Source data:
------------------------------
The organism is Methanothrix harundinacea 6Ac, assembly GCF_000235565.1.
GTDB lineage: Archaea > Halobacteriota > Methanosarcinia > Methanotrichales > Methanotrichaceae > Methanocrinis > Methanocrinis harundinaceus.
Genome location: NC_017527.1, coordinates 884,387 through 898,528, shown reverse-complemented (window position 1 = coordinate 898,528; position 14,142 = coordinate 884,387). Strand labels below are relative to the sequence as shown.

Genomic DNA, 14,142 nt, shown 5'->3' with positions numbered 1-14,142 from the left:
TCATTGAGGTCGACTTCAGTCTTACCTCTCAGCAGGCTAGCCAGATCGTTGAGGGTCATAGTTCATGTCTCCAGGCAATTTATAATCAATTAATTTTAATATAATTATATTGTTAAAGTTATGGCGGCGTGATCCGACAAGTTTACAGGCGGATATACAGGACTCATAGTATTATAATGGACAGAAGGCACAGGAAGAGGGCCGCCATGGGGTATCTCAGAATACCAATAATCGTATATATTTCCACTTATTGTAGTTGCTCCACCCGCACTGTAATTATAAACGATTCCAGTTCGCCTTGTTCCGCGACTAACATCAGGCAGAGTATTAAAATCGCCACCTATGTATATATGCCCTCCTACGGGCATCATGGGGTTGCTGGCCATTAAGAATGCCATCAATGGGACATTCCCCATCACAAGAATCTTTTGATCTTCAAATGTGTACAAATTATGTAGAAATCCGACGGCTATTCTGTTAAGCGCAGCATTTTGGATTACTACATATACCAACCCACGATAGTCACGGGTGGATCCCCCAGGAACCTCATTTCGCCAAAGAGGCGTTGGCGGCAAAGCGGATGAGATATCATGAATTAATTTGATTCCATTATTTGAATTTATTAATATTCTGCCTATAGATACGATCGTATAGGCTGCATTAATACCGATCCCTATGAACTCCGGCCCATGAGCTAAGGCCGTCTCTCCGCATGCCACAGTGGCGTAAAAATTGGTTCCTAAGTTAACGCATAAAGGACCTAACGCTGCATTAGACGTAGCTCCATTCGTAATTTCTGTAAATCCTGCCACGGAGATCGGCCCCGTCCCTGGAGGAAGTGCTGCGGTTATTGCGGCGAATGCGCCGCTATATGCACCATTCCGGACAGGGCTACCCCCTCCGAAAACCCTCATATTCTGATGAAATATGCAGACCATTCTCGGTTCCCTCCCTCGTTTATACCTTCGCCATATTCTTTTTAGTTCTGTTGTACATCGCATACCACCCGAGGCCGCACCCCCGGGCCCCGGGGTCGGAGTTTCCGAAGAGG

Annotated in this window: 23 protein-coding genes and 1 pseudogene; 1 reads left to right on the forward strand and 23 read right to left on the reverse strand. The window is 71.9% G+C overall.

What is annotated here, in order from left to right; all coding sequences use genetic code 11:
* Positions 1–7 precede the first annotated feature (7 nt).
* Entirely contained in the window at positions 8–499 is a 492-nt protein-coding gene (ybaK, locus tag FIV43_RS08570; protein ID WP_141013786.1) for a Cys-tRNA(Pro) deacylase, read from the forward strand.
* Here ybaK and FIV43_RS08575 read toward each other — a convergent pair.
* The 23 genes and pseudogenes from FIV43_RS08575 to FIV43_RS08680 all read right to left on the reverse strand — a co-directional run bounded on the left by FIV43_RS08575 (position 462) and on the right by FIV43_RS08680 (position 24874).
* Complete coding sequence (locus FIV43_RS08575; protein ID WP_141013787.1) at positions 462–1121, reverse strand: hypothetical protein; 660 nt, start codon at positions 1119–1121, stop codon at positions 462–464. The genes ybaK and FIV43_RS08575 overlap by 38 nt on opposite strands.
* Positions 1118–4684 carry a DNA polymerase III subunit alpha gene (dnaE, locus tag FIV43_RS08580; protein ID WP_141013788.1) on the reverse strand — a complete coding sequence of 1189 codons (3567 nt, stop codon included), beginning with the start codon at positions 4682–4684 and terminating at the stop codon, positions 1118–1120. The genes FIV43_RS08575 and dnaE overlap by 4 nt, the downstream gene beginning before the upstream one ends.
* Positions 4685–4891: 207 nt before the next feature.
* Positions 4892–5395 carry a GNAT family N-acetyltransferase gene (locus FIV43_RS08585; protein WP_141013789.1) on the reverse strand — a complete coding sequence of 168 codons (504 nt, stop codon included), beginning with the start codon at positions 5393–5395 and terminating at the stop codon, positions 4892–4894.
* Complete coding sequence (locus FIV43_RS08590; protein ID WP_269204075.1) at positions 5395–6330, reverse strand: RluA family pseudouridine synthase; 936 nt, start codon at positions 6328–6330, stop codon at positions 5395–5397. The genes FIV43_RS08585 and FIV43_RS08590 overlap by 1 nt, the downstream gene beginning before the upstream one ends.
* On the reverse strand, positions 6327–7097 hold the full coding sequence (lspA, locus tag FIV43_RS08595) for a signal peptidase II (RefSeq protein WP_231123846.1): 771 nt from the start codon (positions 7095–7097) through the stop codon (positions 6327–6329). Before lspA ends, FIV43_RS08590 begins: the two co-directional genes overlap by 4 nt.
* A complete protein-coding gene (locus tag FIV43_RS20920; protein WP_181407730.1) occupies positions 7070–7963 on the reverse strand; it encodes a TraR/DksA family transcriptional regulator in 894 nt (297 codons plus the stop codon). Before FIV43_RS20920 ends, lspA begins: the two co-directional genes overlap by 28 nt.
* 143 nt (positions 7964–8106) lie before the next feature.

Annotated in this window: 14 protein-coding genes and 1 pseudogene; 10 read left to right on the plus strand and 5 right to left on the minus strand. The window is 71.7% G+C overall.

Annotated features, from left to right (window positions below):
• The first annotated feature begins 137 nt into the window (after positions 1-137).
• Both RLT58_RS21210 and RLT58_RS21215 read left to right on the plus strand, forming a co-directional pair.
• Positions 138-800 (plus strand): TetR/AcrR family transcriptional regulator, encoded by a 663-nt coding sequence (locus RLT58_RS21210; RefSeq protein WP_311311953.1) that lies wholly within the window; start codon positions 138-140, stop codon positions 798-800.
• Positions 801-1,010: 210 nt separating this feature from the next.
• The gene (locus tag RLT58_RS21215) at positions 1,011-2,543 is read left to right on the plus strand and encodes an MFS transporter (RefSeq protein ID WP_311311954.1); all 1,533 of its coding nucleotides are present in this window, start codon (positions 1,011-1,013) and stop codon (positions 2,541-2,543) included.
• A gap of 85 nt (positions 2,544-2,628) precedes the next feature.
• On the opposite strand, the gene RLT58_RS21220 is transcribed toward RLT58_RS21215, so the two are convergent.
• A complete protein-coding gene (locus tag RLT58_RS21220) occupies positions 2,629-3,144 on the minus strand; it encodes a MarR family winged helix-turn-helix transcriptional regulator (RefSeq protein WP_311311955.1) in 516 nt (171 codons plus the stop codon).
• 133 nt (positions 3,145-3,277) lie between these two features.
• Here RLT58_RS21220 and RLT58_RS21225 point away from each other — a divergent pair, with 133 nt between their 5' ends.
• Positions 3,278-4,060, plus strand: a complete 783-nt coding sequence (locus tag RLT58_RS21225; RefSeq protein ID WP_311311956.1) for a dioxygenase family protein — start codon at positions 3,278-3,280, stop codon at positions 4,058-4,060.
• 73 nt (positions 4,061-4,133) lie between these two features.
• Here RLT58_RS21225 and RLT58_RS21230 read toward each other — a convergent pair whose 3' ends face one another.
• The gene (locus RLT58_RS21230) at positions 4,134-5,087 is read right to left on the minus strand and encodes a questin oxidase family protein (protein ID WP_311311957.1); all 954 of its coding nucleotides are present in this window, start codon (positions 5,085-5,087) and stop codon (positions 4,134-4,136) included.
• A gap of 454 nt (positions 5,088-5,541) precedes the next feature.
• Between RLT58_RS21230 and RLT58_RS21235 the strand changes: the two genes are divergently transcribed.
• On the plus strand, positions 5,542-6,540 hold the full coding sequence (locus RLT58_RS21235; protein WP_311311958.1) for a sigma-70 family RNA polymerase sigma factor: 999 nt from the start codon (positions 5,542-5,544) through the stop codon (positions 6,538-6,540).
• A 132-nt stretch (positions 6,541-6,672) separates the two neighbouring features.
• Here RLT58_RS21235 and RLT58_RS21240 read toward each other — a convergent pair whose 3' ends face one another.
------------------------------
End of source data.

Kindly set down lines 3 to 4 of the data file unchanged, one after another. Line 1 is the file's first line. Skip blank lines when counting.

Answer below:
Genome location: NC_017527.1, coordinates 884,387 through 898,528, shown reverse-complemented (window position 1 = coordinate 898,528; position 14,142 = coordinate 884,387). Strand labels below are relative to the sequence as shown.

Genomic DNA, 14,142 nt, shown 5'->3' with positions numbered 1-14,142 from the left: